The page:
Teacher Well-being

In the midst of a pandemic, this month in particular has me thinking about teacher well-being. I know that we often focus on student well-being – which is imperative – and I wonder if now might be a good time to stop and acknowledge that current events are taking a toll not only on our children but also on the people who are tasked with teaching them at a distance. How might months like this past one with the stories of Ahmaud Arbery, Breonna Taylor, Christian Cooper, and George Floyd take a toll on educators, – particularly Black educators – compounded by the fact that we are in the midst of a pandemic? I write today to say that I am exhausted beyond measure. If I were to stop and really feel what I know is manifesting within my body, I’m not sure how I might react and so rather than taking that time, I push through because report cards are due in a couple of weeks and classrooms have to be prepped for summer and most importantly, I have students that I need to stay connected to. Not out of obligation but because it’s that connection that keeps me going through this time. The relationship is reciprocal. At least for me. I told my students earlier this week that our Meets are the highlights of my day. I know that on Tuesdays, Wednesdays, and Fridays, I’ll have anywhere from 15 to 20 excited voices wanting to share something about their lives and it is a reminder that beyond content, there’s so much that these young people are learning about themselves and the world around them. What are our actions teaching them?

Today, I’m allowing myself to feel as I write. I’m frustrated with talks of reimagining education when there are voices who are never invited to speak on their own reimagination. I’m angered by people’s inability to hear and see what is happening in the world and their lack of understanding that it has a significant impact on our physiology. By asking me to do more without substantive proof that it will have an equally inverse impact, you negate my experience and expertise. I am saddened by personal loss and am overwhelmed by feelings of isolation in grief. I know that I’m not alone in this feeling, and I wonder how many of us are feeling this very thing while smiling away and trying our best because we have “responsibilities”? At what point does our own well-being become the biggest responsibility? With a month left to go of the school year, I worry for colleagues. There’s tremendous pressure to “perform” this next month and I ask you to pause and make sure that you are also taking care of yourself. Your well-being is important. You can’t give what you don’t have. Fill your tanks.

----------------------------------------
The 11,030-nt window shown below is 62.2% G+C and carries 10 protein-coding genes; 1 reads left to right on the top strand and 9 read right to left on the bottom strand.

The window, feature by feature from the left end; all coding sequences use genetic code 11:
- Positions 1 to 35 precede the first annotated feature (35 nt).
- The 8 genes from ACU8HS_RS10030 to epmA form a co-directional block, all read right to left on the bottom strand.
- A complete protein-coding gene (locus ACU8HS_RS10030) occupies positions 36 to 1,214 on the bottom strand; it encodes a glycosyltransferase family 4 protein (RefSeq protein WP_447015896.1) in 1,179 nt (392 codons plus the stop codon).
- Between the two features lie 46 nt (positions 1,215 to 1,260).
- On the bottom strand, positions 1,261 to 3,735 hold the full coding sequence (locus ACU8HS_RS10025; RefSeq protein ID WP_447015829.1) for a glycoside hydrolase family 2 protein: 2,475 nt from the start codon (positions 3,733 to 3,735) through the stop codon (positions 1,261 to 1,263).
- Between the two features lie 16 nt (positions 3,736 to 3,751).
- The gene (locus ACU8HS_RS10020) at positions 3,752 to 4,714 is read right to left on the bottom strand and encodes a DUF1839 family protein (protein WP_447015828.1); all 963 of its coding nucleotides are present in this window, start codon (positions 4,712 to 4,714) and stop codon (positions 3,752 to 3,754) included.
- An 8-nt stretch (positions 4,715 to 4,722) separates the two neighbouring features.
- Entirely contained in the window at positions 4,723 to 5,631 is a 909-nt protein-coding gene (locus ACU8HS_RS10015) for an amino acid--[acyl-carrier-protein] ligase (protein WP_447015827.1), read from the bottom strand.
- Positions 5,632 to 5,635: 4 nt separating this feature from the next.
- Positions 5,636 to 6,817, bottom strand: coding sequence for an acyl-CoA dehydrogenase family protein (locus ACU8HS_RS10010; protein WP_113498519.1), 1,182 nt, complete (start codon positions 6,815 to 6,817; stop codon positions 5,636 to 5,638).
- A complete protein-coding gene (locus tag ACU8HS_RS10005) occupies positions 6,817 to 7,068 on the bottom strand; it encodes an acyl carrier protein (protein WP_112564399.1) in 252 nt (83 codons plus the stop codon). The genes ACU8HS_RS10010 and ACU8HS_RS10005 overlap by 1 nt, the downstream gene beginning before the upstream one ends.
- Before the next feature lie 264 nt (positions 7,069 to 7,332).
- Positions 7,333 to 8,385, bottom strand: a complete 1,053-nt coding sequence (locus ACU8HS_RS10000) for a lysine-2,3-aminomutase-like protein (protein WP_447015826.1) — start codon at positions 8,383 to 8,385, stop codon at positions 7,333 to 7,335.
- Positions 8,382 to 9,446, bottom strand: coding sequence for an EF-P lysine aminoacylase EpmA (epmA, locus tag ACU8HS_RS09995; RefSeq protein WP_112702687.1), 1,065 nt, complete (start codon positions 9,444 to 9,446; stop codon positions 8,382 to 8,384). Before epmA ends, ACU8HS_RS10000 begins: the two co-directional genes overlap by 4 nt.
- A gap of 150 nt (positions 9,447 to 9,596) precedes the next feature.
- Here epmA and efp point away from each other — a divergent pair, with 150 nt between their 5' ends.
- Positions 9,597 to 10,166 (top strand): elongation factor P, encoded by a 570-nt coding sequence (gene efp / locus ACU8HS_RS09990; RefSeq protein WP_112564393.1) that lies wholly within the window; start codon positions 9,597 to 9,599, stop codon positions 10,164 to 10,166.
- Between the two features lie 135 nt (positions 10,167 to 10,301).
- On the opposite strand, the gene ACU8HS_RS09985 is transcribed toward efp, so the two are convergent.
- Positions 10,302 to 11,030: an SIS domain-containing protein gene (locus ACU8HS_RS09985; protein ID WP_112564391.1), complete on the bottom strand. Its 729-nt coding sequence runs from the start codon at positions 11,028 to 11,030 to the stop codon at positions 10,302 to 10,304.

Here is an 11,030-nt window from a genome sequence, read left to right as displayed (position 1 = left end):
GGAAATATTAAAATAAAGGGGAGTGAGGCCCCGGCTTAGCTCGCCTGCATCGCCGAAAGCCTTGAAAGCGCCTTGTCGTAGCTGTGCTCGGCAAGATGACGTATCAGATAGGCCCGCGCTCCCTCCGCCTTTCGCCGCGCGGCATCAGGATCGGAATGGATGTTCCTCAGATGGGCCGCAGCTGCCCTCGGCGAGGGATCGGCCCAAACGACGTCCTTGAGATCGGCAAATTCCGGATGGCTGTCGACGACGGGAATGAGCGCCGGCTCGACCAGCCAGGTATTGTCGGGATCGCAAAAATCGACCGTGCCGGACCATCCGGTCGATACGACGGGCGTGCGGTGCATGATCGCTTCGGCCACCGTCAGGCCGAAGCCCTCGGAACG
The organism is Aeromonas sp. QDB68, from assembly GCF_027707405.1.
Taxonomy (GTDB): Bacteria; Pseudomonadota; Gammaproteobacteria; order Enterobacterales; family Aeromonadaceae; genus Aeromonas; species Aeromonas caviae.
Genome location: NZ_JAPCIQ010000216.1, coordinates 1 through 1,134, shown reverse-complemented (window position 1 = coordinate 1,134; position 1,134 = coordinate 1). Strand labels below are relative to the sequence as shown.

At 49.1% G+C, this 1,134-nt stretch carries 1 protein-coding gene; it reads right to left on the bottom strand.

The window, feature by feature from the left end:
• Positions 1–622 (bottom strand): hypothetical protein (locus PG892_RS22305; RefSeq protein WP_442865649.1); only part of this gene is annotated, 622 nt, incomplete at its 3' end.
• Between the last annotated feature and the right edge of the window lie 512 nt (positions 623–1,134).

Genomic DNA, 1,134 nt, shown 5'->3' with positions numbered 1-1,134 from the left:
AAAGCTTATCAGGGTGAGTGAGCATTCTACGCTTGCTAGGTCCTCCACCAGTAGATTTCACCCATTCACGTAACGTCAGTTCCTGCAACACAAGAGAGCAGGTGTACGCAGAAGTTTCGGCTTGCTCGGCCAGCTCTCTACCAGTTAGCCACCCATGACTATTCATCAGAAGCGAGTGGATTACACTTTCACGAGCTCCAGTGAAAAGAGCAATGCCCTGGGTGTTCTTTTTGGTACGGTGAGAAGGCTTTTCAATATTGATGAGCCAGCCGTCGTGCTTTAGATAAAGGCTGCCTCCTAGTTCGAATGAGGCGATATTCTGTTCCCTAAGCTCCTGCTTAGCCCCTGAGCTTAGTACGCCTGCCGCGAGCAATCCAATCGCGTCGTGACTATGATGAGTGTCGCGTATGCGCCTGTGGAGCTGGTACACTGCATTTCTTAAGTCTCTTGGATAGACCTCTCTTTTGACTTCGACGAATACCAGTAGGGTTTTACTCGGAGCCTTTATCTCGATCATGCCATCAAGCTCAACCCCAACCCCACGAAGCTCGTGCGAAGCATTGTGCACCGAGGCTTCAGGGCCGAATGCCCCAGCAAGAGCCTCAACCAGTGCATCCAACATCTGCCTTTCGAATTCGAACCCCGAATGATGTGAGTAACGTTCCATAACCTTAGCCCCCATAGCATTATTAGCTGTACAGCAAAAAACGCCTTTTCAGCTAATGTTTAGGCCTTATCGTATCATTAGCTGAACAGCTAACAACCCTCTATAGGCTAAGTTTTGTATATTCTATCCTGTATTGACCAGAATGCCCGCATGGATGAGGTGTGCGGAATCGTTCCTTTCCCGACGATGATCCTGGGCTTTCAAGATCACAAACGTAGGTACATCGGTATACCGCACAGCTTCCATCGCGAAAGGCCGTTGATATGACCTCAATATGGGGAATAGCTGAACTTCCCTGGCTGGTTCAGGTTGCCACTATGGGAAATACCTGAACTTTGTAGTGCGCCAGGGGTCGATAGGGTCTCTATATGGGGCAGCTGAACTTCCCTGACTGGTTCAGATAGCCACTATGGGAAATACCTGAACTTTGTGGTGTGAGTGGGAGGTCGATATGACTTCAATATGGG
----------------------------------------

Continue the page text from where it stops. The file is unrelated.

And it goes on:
For the most part, during the last 10 weeks that we have been away from the school building, I’ve been holding it together. Learning a new routine, balancing “work” and home, saying no to a lot that doesn’t grow and/or serve me or my students. But this week, wow. There’s been too much so I’m going to pause, keep writing, and work through these feelings that are stirring within me. 

Wishing true wellness to everyone,

Arianna

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Updated: May 29, 2020 — 11:06 am

The Author

Arianna Lambert

I'm a grade 4/5 Teacher in the Toronto District School Board who loves integrating technology and mindfulness in the classroom. Through inquiry and design, I work with students who are engaged in meaningful learning opportunities; developing core competencies, while creating ways to make the world an even better place. I am the recipient of a TDSB Excellence Award for the co-creation of #tdsbEd, Twitter chats for educators. Through conversations on trends in Education from STEAM to Mindfulness, it has become an online community of educators dedicated to improving their practice to ensure greater student success, well-being and achievement.

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